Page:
OTS PB and OTS AF series of insulating oil test sets
Suitable for field or laboratory use
PB models are small and light, starting at 16.8 kg in weight for field use. The AF range has a larger test chamber for increased test capacity for lab use
Durable, convenient, and reusable
Test vessels are shatterproof, easy to clean, and reusable. This reduces waste whilst achieving repeatable results
Programmed with current test standards
All of the current test standards worldwide are pre-loaded in the instrument for convenient automatic operation
Eliminate accidental electrode movement
A convenient and precise thumbwheel adjustment for electrode spacing incorporates a locking mechanism that completely eliminates accidental electrode movement during testing
About the product
The OTS PB and OTS AF insulating oil test sets are a range of automatic oil test sets that perform accurate dielectric breakdown voltage tests on mineral, ester, and silicone insulating liquids. This critical test indicates the ability of a fluid to withstand electric stress. All models have precision, shatterproof test vessels that are easy to clean and provide repeatable results, whether used in the field or laboratory. They also have a transparent, shielded lid and a large test chamber, giving easy access to the test vessel and allowing you to see what is happening within it.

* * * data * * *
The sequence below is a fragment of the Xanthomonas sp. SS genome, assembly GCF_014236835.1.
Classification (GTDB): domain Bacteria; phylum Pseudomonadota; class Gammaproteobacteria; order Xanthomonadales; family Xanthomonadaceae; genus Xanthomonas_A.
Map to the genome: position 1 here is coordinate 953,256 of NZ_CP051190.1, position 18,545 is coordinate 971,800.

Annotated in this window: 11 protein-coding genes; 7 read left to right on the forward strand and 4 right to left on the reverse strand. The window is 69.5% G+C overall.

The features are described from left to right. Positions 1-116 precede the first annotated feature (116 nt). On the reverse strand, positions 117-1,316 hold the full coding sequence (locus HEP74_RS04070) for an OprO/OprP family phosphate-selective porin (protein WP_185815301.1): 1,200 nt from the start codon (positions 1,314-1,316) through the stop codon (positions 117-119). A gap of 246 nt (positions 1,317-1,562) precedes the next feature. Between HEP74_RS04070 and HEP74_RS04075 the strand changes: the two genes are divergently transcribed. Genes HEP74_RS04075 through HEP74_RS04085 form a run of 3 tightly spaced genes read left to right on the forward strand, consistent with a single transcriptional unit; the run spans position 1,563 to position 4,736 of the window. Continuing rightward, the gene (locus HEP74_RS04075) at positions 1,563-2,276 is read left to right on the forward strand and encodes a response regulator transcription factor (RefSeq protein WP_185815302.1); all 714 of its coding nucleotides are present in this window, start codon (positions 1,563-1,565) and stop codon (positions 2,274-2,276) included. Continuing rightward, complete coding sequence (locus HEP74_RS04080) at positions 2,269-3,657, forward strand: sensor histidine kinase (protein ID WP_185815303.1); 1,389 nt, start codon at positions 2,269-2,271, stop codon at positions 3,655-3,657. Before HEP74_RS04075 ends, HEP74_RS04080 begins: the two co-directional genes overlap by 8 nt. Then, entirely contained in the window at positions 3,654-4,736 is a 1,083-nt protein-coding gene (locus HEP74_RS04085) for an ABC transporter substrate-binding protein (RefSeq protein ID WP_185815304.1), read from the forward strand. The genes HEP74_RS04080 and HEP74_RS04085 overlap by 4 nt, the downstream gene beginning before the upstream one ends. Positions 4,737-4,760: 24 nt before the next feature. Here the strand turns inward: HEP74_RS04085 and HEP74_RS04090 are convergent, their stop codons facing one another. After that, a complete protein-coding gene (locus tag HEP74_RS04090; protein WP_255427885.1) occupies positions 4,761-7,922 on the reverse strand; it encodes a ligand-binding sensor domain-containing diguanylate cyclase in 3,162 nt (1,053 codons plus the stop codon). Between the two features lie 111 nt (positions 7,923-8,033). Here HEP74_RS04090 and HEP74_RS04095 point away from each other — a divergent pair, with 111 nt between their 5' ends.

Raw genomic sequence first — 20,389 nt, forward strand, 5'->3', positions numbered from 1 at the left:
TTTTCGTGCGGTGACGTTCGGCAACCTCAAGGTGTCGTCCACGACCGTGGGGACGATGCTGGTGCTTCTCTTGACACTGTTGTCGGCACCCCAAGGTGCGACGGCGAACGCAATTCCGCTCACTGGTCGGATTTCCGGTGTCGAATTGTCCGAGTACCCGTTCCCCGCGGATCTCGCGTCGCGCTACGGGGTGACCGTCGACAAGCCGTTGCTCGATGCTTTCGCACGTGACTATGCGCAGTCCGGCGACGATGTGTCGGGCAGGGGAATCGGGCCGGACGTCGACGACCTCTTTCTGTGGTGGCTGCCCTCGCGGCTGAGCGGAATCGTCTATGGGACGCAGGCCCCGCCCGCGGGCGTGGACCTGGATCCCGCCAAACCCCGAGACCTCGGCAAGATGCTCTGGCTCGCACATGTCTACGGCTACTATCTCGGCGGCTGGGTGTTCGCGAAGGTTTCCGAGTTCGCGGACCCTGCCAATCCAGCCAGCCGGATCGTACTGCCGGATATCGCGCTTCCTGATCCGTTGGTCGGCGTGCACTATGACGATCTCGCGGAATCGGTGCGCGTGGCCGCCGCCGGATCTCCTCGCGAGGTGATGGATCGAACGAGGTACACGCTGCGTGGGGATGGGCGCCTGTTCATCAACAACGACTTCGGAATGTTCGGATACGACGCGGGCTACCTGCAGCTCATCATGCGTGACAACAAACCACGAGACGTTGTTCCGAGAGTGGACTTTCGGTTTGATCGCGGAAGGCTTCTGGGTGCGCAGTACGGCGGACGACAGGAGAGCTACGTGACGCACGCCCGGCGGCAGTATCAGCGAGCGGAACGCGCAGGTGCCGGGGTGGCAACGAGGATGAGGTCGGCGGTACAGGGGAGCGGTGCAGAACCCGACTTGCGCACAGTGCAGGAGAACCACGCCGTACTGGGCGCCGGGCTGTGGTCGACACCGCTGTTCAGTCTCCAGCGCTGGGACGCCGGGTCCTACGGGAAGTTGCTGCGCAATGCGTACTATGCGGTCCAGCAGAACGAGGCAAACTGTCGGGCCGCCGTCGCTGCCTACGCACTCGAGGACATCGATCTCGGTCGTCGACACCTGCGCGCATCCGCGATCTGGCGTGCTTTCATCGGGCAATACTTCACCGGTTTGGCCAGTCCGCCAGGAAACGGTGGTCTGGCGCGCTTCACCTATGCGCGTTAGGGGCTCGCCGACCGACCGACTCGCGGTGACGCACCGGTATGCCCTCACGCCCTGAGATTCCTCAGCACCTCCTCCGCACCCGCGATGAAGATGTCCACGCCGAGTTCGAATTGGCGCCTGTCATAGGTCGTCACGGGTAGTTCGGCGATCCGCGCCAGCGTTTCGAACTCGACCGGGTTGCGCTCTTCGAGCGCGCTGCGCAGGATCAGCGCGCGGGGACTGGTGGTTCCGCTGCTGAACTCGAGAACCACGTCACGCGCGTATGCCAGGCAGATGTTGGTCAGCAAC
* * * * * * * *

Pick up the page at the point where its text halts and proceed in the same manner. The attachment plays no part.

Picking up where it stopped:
Test results are identified either by a serial number or asset ID and are time and date stamped. OTS units come with PowerDB Lite, Megger's asset and data management software, at no extra cost, giving you an excellent tool for downloading and printing results. The units have an internal printer so that you can have a hard copy of your results, if needed. In addition, the AF model includes a barcode scanner.